John Michael Greer. 
This one is  classic.  Required reading.  This will be on the test.
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LL Pete
 
I might add that the comments section to Greer's blog almost always has a great number of very informed insightful postings.
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Sadly a brilliant article - The #climate change deniers have won  http://ow.ly/uT1lF #environment 
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I haven't aged since 1976. Curious.
Introduction
I was born at a very early age, on a dark and stormy night, at the height of Empire.

Think orders of magnitude and the number four (4). 
- Geologically speaking the earth has about 4 billion years left, then it's toast -- literally. 
- Biologically or evolutionarily speaking, our species might last another 4 million. Might, maybe...who really cares? 
- 400,000 years and homo sapiens will be as homo erectus (?!?) or homo sapiens archaic seem to us now. 
- 40,000 years and homo sapiens will be culturally more like Neanderthals were then. That will be a good thing. 
- In 4000 years our era will seem like the Egyptian Kingdoms do to us now: gate, gate, para gate, para sum gate
- 400 years -- everything is politically, culturally, economically, and environmentally -- drastically, dramatically, different!  USA no mas! 
- 40 years?  Modern industrial civilization is in collapse even as we speak and has 40 years left in the tank, max. Then Mad Max!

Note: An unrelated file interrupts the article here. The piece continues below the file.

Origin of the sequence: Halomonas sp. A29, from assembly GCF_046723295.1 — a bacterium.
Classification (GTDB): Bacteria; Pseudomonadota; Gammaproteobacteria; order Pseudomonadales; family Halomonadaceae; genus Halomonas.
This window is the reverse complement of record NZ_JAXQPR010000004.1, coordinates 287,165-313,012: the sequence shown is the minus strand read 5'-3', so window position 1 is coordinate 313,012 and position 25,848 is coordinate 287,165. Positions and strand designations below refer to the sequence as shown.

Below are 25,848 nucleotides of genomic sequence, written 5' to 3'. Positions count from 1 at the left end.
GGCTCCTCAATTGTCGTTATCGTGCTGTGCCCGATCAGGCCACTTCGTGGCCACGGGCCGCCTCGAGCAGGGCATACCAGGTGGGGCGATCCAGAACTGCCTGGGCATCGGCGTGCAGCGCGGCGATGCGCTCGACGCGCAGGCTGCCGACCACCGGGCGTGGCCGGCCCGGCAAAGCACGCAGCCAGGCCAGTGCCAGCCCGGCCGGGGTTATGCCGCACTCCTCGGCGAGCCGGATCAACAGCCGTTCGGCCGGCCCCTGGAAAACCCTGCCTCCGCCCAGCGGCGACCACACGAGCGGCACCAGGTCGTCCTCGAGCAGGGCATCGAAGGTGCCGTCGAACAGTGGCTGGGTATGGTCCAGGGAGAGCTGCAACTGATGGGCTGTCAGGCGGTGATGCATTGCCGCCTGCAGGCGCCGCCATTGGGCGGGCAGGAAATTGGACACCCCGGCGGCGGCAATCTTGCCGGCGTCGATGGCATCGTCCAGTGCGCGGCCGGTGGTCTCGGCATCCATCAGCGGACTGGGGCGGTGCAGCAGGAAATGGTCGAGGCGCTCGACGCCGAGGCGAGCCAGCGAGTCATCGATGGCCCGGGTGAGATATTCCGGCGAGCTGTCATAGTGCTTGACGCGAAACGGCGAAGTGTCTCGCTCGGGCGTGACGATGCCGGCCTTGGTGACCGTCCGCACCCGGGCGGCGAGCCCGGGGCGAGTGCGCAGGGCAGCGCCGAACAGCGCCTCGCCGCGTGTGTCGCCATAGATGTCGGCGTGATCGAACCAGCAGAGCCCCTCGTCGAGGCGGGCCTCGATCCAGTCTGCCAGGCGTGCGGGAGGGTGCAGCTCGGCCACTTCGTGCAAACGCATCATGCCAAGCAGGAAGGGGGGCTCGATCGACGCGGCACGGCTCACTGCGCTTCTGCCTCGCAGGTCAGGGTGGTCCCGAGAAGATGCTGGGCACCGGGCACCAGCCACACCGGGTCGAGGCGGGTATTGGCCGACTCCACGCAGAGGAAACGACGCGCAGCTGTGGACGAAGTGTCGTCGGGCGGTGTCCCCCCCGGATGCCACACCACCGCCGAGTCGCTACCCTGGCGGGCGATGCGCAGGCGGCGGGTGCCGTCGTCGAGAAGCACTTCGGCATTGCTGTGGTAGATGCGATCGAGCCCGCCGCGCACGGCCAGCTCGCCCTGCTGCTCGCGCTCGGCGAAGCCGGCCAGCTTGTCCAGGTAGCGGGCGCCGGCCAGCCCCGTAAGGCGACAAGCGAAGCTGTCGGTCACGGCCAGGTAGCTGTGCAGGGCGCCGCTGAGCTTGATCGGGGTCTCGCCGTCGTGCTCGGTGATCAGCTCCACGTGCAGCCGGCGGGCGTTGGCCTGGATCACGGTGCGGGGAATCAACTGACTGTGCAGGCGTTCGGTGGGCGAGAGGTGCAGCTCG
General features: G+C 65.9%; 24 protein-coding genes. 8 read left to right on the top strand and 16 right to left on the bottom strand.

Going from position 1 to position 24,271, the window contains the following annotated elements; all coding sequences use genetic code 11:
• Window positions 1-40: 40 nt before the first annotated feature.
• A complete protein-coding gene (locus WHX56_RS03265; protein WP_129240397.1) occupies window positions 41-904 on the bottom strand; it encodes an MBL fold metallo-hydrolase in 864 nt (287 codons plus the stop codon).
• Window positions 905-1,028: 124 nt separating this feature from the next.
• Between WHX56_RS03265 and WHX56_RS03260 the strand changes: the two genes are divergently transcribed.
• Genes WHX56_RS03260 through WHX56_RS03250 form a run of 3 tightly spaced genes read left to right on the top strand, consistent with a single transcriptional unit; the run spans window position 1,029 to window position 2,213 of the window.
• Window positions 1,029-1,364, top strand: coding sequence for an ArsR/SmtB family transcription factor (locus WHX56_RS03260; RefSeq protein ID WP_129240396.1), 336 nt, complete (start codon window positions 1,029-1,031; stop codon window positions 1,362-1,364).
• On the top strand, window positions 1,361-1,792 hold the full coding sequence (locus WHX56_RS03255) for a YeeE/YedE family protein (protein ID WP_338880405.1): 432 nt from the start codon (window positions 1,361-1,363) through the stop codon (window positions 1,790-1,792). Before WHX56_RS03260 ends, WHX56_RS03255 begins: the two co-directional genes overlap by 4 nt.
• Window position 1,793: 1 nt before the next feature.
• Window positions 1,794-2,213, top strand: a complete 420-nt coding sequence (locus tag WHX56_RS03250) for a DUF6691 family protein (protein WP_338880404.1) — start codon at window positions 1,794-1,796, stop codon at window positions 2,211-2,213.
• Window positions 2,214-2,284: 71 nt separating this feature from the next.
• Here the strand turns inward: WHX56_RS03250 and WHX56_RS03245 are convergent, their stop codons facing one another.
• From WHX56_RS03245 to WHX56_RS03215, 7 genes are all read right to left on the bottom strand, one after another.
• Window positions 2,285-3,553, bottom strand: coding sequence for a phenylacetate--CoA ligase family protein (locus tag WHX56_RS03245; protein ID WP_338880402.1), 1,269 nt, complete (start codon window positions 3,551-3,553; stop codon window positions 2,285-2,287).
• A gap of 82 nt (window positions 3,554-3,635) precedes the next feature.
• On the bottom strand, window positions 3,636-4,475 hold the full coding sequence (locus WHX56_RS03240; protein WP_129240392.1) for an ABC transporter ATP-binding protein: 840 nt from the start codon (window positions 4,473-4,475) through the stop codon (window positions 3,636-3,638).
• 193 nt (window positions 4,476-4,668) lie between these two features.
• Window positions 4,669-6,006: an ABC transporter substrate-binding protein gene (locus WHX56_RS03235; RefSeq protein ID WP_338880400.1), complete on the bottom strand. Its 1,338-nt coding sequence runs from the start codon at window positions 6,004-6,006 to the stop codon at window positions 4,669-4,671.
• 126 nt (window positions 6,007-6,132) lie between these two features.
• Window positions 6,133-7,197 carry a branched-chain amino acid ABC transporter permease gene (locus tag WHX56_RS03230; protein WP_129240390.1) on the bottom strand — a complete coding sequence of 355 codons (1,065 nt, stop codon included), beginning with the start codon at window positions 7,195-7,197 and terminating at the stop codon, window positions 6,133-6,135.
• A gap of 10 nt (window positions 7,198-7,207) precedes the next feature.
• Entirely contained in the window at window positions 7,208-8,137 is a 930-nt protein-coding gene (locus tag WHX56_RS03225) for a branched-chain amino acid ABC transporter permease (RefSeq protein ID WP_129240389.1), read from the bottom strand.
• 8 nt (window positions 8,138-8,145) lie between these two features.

- Politically, for the United States the next 4 years will mark a sea change.  
- Me, I figure I got 44 years, 4 months, 4 days, 4 hours, 4 minutes and 4 seconds left, give or take.
- I will live to see the first and most dramatic stages of collapse. You should be so lucky. 

In the meantime, "Never clean; after four years it doesn't get any dirtier.  Just don't lose your nerve."

Maxim #!:
Nature bats last.

Maxim #2:  
Tribal identity and belonging is the highest human value.  Everything else is an epiphenomenon -- posturing, posing, and window dressing.

Maxim #3:  
There is no supernatural, anything.  Never has been; never will be.  Ever.  The natural world is everything that ever was, is, or will be.  It is enough and far more than enough.

Maxim #4:
The supernatural is an uncontrollable variable.



Dixi.